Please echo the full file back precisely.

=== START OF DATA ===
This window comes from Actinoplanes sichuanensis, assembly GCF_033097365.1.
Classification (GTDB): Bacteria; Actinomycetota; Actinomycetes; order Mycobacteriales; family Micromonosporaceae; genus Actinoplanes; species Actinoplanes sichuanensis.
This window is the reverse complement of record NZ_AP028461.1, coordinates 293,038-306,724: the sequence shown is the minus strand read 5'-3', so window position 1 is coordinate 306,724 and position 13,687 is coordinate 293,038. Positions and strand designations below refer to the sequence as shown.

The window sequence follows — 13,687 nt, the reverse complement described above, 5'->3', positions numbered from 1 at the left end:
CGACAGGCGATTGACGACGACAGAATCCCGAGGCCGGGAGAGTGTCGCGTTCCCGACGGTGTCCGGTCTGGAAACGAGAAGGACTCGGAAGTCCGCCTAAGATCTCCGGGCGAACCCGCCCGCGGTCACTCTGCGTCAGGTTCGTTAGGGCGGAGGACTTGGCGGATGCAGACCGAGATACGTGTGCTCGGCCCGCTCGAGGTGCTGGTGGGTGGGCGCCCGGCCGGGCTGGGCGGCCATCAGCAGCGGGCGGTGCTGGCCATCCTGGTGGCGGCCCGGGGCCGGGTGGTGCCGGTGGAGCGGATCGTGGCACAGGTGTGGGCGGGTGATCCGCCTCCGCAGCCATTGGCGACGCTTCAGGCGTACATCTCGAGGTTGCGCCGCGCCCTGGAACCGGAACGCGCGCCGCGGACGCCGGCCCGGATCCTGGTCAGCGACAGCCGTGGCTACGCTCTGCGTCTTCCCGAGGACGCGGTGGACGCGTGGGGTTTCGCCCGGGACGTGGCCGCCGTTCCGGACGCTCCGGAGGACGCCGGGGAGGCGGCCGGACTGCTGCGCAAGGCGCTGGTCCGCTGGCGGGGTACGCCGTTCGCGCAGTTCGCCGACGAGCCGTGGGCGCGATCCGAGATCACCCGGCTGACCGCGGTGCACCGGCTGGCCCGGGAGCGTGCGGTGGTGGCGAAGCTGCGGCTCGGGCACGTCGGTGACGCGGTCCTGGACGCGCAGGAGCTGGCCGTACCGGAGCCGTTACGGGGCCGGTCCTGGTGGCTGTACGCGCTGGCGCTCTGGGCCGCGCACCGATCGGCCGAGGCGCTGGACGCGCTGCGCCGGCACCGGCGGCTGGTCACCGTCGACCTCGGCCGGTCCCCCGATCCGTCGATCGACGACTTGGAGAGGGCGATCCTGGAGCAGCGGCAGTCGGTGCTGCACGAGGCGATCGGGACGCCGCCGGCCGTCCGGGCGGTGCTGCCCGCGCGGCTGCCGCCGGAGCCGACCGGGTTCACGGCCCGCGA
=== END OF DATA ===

This window comes from Actinoplanes sichuanensis, assembly GCF_033097365.1.
Classification (GTDB): Bacteria; Actinomycetota; Actinomycetes; order Mycobacteriales; family Micromonosporaceae; genus Actinoplanes; species Actinoplanes sichuanensis.
This window is the reverse complement of record NZ_AP028461.1, coordinates 293,038-306,724: the sequence shown is the minus strand read 5'-3', so window position 1 is coordinate 306,724 and position 13,687 is coordinate 293,038. Positions and strand designations below refer to the sequence as shown.

The window sequence follows — 13,687 nt, the reverse complement described above, 5'->3', positions numbered from 1 at the left end:
CGACAGGCGATTGACGACGACAGAATCCCGAGGCCGGGAGAGTGTCGCGTTCCCGACGGTGTCCGGTCTGGAAACGAGAAGGACTCGGAAGTCCGCCTAAGATCTCCGGGCGAACCCGCCCGCGGTCACTCTGCGTCAGGTTCGTTAGGGCGGAGGACTTGGCGGATGCAGACCGAGATACGTGTGCTCGGCCCGCTCGAGGTGCTGGTGGGTGGGCGCCCGGCCGGGCTGGGCGGCCATCAGCAGCGGGCGGTGCTGGCCATCCTGGTGGCGGCCCGGGGCCGGGTGGTGCCGGTGGAGCGGATCGTGGCACAGGTGTGGGCGGGTGATCCGCCTCCGCAGCCATTGGCGACGCTTCAGGCGTACATCTCGAGGTTGCGCCGCGCCCTGGAACCGGAACGCGCGCCGCGGACGCCGGCCCGGATCCTGGTCAGCGACAGCCGTGGCTACGCTCTGCGTCTTCCCGAGGACGCGGTGGACGCGTGGGGTTTCGCCCGGGACGTGGCCGCCGTTCCGGACGCTCCGGAGGACGCCGGGGAGGCGGCCGGACTGCTGCGCAAGGCGCTGGTCCGCTGGCGGGGTACGCCGTTCGCGCAGTTCGCCGACGAGCCGTGGGCGCGATCCGAGATCACCCGGCTGACCGCGGTGCACCGGCTGGCCCGGGAGCGTGCGGTGGTGGCGAAGCTGCGGCTCGGGCACGTCGGTGACGCGGTCCTGGACGCGCAGGAGCTGGCCGTACCGGAGCCGTTACGGGGCCGGTCCTGGTGGCTGTACGCGCTGGCGCTCTGGGCCGCGCACCGATCGGCCGAGGCGCTGGACGCGCTGCGCCGGCACCGGCGGCTGGTCACCGTCGACCTCGGCCGGTCCCCCGATCCGTCGATCGACGACTTGGAGAGGGCGATCCTGGAGCAGCGGCAGTCGGTGCTGCACGAGGCGATCGGGACGCCGCCGGCCGTCCGGGCGGTGCTGCCCGCGCGGCTGCCGCCGGAGCCGACCGGGTTCACGGCCCGCGA